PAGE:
The art of curling has changed. The robots are passing Canada by
Krista McCarville’s Northern Ontario rink, just like every other one competing at the Canadian Olympic curling trials in Saskatoon, is hoping to represent Canada at the Beijing Olympics. But how her team got there is a little unusual.
They spend most of the time they have to curl in training, not in competition as is the norm in Canada. And because of all that training back in Thunder Bay, she only has to read the ice once during these high-pressure games at the SaskTel Centre.
McCarville, Kendra Lilly, Ashley Sippala and Sarah Potts have spent years tamping down their natural curling styles to ensure they slide on the same line of delivery, release the stone the same way and apply the same rotation.
This is how they’ve made it to this stage, alongside Canada’s very best, while competing only about a fifth as often as the top teams, says their coach, Rick Lang.
Using focused team training to create and maintain the exact same curling technique, or as close to it as humanly possible, is something that’s increasingly being done in other countries — including the ones that are beating Canada on the world stage.
But it’s still rare among teams here, says Lang, the two-time world champion who was a long-time national team coach for Curling Canada. It’s controversial, too. In fact, when Lang talks about this he’s sometimes accused of wanting to turn curlers into robots.
“I’m not talking about making robots out of them,” Lang says. “Sometimes I’m interpreted that way. I call them artists. We have a lot of teams in Canada that are artists. They make shots, but they kind of do it in their own way.
“But the game has changed to the point now where the technical level is so high and precise that if you don’t do this you’re going to get beat.”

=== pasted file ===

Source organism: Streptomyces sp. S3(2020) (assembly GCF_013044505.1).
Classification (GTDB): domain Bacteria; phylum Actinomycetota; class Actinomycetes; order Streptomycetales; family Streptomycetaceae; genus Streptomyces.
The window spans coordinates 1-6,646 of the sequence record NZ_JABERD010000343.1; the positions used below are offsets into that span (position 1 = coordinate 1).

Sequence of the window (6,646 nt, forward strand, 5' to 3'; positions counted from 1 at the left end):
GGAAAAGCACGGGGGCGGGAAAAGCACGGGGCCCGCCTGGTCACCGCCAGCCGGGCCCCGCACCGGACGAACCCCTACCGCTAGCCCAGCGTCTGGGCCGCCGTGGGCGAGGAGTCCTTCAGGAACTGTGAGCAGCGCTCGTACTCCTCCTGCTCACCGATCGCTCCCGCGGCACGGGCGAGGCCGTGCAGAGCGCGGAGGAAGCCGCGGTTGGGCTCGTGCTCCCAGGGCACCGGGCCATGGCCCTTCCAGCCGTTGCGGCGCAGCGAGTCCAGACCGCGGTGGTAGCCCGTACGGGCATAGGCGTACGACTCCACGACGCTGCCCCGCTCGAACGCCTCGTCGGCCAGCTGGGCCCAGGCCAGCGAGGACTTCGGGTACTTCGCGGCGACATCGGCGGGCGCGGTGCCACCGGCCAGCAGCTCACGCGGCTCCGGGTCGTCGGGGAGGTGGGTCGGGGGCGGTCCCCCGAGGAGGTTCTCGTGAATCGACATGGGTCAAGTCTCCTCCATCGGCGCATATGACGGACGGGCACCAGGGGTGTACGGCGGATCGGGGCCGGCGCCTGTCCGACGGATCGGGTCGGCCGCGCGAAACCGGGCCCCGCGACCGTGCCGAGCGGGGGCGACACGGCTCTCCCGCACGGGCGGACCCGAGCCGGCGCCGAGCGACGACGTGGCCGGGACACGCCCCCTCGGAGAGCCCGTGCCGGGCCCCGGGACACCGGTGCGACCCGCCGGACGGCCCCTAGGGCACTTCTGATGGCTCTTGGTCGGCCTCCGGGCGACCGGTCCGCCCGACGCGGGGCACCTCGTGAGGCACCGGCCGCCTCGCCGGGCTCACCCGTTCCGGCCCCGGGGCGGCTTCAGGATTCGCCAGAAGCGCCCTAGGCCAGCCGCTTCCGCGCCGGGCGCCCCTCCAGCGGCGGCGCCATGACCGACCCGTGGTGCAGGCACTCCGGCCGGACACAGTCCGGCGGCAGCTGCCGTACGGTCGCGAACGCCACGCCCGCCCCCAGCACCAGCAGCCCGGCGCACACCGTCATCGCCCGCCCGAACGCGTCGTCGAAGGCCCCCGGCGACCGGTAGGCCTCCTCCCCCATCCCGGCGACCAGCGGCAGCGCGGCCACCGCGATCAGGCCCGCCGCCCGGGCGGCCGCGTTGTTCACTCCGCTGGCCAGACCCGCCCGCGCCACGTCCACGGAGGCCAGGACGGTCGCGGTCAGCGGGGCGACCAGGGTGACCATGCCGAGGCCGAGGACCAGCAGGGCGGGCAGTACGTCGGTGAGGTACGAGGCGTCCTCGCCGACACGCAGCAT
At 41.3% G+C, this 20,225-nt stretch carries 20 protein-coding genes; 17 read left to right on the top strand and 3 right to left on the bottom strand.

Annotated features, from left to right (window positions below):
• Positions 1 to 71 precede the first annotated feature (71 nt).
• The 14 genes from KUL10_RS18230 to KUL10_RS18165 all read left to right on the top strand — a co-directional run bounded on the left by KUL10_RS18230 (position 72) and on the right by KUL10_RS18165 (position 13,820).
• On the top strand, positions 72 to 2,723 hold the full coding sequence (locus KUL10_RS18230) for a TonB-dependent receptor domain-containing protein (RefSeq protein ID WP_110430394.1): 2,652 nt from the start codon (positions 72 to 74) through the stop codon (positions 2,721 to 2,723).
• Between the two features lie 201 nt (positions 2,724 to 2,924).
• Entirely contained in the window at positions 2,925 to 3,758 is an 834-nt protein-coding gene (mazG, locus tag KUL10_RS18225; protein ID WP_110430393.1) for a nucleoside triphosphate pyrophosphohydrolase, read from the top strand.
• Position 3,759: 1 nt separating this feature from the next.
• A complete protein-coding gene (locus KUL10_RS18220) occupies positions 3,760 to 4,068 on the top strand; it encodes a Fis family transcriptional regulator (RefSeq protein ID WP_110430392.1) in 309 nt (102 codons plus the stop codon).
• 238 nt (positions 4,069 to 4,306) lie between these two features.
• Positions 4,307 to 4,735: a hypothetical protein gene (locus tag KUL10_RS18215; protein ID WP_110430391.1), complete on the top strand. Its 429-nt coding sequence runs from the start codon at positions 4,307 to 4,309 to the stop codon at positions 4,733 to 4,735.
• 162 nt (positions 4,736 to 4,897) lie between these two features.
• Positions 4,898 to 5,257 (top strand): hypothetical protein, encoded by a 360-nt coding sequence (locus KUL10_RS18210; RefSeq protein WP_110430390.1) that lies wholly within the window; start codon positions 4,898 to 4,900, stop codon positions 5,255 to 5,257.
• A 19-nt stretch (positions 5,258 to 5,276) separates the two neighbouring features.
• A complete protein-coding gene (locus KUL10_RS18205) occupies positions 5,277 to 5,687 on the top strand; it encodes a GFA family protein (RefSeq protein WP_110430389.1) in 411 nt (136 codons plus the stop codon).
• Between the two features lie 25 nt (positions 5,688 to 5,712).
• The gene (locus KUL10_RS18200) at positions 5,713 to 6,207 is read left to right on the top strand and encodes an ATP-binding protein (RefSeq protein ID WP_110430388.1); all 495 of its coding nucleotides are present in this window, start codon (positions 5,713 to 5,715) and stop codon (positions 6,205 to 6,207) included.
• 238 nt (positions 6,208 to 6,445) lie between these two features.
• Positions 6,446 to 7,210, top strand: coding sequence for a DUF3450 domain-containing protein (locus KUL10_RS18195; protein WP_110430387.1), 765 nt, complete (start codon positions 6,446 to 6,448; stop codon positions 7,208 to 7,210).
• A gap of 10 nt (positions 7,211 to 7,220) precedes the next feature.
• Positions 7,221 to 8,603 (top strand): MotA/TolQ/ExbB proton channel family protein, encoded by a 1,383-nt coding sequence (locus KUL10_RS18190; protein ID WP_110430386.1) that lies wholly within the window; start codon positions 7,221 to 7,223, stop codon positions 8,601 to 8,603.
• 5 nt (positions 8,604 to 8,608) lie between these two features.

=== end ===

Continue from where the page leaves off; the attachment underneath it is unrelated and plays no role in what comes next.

That’s already happening more often than Canadian curlers would like, especially on the most important global stages: the Olympics and the worlds.
Canada left the 2018 Olympics without a men’s or women’s curling medal for the first time since the sport was included in 1998. (Canada did win gold in the debut of the mixed doubles event.) They also missed the podium at the world championships this year.
McCarville and her teammates, who made a decision years ago to put their jobs — she’s an elementary school teacher — and families first, are considered underdogs at the Olympic trials, which run until Nov. 28. But the fact that they’re there and as good as they are, with so little competition, is the result of years of training to increase their curling symmetry, she says.
“I can put the broom down for myself and the exact same ice for Ashley, Sarah, Kendra,” says McCarville. “It makes my life a thousand times easier.”
Kerri Einarson’s Manitoba rink approaches things in a more typically Canadian way. They often practise individually because of work and family commitments; they compete a lot, which keeps their points ranking high and sponsors happy; and they gather to train a day or two before big events such as the trials.
“We each have our own individual style, which makes it a little more difficult for me,” Einarson says. “But as long as they’re consistent with it, I can just remember who I have to give a little more ice to, who I don’t. Not everyone’s going to be structured the exact same and throw the exact same thing.”
But that is what’s happening on top teams in other nations, says Curling Canada’s high performance director Gerry Peckham.
Countries in Asia and Europe that don’t have the same history and depth of talent are selecting curlers — rather than having teams earn their way to the top, as Canada does — and training them full-time in high-performance hubs with Olympic podium performances specifically in mind.
“When you bear witness to the technical excellence of the Asian teams, you marvel at it,” Peckham says. “They’re just so precise and so biomechanically sound.”
In many sports the training-to-competition ratio is around 90 per cent to 10 per cent, but few curling teams in Canada would even hit the 50/50 mark, Lang says: “The culture in Canada is that you get better by playing a lot.”